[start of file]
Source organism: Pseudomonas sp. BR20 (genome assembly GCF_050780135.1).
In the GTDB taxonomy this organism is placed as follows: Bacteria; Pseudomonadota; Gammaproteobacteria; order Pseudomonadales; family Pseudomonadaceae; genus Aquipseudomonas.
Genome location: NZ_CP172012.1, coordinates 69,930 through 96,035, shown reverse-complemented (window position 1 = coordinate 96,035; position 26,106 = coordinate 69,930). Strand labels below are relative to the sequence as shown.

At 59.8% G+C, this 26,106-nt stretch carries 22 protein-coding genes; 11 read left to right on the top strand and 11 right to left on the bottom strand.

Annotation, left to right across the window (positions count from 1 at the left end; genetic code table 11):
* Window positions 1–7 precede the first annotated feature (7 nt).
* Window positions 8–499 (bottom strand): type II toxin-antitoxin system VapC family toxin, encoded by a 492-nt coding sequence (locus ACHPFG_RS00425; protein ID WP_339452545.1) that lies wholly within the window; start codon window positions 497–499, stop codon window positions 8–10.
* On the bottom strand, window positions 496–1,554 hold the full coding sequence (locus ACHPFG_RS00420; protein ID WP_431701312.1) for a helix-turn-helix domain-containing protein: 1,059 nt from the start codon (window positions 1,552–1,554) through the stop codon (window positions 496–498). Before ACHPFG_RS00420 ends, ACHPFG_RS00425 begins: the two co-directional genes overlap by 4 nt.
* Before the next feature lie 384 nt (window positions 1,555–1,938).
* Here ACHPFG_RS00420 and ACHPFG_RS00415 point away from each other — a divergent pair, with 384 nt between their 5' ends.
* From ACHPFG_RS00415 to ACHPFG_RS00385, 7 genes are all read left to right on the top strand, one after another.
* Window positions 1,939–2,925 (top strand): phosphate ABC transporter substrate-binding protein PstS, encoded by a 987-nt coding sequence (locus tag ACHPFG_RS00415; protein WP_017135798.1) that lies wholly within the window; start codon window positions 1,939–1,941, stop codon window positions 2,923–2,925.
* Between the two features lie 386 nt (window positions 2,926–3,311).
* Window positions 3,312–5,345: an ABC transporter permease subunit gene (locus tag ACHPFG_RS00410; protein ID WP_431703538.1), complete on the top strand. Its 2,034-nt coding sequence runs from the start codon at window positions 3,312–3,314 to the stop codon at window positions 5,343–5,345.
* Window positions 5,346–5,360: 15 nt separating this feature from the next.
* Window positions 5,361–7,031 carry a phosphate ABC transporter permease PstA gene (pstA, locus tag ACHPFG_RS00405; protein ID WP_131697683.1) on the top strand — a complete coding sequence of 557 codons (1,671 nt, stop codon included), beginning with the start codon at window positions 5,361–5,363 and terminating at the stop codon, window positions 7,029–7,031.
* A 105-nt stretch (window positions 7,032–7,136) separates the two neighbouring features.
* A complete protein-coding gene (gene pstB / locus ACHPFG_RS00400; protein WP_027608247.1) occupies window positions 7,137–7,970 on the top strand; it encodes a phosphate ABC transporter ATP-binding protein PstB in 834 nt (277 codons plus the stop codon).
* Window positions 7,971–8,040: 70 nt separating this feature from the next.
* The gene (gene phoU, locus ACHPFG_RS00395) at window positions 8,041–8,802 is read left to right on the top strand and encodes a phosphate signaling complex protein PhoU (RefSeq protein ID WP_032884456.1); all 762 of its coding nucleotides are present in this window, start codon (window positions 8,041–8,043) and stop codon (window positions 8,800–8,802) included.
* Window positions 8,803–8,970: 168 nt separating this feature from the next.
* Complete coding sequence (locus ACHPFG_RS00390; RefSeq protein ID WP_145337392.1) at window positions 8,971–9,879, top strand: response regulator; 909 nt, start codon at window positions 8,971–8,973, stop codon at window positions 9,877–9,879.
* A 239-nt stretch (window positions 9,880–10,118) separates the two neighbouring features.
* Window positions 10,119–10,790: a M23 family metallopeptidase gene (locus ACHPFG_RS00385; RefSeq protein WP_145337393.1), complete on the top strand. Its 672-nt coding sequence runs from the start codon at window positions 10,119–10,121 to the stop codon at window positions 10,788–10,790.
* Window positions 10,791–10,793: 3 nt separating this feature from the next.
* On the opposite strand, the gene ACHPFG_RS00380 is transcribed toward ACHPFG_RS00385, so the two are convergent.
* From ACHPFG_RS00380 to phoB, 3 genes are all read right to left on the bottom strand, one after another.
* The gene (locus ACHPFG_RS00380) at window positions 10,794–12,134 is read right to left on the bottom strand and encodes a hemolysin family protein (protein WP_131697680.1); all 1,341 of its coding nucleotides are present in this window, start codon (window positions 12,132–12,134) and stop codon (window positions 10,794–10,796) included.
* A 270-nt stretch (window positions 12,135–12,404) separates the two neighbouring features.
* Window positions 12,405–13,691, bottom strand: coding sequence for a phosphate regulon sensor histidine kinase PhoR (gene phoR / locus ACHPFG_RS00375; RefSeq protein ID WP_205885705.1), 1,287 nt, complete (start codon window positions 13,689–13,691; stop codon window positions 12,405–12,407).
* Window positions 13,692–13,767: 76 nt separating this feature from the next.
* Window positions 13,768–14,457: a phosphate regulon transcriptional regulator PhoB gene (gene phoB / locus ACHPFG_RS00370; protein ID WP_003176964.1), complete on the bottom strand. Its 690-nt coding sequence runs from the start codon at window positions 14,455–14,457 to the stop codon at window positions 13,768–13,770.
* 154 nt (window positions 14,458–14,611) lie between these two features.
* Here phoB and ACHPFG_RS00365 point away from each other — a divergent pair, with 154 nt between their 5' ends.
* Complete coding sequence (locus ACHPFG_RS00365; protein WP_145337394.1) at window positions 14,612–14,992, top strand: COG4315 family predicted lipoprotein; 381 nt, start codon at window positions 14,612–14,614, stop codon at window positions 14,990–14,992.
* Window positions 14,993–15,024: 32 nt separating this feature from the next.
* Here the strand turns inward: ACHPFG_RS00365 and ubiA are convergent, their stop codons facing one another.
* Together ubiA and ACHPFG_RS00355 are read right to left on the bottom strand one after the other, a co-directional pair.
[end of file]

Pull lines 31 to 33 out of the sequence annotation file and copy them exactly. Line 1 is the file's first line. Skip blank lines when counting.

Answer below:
* Window positions 13,692–13,767: 76 nt separating this feature from the next.
* Window positions 13,768–14,457: a phosphate regulon transcriptional regulator PhoB gene (gene phoB / locus ACHPFG_RS00370; protein ID WP_003176964.1), complete on the bottom strand. Its 690-nt coding sequence runs from the start codon at window positions 14,455–14,457 to the stop codon at window positions 13,768–13,770.
* 154 nt (window positions 14,458–14,611) lie between these two features.